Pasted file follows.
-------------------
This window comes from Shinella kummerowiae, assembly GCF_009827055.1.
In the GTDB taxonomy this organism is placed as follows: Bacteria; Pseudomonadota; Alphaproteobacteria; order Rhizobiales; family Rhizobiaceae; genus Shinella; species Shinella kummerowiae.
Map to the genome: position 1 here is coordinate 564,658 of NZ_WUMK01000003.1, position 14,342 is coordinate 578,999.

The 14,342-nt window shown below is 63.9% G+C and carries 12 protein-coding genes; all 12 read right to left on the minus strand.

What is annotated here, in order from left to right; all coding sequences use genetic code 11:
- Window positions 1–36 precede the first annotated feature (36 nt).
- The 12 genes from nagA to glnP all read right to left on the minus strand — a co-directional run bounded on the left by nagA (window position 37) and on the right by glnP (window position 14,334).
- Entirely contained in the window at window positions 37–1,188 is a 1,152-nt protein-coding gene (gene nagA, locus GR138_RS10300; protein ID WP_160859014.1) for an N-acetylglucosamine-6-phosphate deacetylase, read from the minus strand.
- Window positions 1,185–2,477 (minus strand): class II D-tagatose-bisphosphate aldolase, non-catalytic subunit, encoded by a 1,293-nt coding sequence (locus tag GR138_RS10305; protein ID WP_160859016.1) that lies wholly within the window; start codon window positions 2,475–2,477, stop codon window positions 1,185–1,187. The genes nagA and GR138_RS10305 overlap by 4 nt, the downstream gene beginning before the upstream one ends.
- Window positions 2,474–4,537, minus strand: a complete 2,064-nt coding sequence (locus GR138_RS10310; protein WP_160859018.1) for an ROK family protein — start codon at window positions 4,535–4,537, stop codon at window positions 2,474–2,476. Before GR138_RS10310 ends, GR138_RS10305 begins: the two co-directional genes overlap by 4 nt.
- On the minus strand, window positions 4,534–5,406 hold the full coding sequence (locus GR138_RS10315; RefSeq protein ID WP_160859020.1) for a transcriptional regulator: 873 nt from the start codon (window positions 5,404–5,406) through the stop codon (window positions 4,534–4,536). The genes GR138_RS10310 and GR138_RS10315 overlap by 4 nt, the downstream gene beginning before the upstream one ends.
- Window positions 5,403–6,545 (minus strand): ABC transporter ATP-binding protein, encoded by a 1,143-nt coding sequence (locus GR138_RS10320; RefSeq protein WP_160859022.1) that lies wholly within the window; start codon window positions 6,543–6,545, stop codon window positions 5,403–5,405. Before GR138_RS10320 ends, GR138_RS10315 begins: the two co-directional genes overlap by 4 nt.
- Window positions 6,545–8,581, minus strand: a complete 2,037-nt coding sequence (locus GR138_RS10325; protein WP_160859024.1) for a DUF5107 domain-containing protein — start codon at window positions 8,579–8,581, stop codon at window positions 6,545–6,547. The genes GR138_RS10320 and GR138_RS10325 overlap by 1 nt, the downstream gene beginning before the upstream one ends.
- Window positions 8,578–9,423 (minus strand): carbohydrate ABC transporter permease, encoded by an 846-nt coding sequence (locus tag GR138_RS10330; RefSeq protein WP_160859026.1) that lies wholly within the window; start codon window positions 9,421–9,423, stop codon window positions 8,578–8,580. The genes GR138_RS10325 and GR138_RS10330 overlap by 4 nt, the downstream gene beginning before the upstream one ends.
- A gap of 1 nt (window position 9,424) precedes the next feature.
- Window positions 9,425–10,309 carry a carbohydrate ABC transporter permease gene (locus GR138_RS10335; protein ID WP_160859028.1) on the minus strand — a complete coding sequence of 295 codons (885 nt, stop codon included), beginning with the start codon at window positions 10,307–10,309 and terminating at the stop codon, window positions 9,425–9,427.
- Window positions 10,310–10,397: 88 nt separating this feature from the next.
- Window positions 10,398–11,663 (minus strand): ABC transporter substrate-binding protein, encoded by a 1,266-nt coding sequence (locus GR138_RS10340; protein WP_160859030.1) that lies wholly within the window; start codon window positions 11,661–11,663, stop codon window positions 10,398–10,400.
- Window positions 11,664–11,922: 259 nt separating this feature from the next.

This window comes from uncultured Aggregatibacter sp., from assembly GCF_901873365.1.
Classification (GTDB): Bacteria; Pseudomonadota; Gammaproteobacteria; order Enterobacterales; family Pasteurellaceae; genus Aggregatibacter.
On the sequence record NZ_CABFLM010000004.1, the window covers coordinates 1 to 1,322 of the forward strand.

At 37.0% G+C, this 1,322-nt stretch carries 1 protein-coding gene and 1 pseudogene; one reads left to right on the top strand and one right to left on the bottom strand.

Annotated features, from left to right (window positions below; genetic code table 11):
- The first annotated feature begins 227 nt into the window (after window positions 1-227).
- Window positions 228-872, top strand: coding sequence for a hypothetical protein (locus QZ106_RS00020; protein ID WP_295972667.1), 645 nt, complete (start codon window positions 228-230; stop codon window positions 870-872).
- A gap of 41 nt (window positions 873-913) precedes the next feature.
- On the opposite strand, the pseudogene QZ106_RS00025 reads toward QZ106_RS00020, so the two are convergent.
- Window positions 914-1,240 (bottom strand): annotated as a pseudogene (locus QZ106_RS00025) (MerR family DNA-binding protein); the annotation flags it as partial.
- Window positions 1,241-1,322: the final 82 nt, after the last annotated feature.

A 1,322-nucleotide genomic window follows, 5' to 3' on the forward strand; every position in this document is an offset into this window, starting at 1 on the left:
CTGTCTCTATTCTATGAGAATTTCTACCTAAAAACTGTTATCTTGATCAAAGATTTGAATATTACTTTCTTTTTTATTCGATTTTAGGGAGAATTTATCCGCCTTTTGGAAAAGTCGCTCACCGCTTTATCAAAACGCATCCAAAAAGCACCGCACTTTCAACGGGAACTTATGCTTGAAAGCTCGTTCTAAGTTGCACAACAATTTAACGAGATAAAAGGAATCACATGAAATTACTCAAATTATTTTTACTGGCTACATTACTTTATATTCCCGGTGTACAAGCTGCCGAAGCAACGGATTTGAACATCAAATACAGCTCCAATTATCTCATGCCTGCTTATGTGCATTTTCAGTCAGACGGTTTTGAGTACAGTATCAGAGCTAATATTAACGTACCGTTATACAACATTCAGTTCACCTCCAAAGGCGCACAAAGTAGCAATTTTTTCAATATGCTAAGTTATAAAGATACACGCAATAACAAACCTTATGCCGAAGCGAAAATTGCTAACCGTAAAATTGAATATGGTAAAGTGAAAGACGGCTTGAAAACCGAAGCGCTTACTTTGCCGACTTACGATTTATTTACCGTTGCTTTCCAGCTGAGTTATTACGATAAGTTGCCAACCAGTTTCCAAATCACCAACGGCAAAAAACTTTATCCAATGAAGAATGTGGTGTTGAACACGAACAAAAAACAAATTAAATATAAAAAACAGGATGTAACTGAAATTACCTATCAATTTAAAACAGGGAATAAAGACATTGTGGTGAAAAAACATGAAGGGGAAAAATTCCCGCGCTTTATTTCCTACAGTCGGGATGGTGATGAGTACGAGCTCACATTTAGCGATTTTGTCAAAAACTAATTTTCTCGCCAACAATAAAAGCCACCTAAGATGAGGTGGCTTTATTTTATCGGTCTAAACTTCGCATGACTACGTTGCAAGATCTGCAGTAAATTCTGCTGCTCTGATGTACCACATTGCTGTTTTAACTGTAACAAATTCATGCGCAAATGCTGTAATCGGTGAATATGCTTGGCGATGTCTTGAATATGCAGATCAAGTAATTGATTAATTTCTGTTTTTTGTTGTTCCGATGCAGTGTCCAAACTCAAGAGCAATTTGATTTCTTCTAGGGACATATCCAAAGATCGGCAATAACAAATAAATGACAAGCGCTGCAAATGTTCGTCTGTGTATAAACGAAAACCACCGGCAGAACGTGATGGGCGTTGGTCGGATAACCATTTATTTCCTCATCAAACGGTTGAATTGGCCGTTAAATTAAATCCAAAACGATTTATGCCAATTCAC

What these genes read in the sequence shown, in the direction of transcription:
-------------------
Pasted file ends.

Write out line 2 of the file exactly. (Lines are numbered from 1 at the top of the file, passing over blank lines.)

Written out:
In the GTDB taxonomy this organism is placed as follows: Bacteria; Pseudomonadota; Alphaproteobacteria; order Rhizobiales; family Rhizobiaceae; genus Shinella; species Shinella kummerowiae.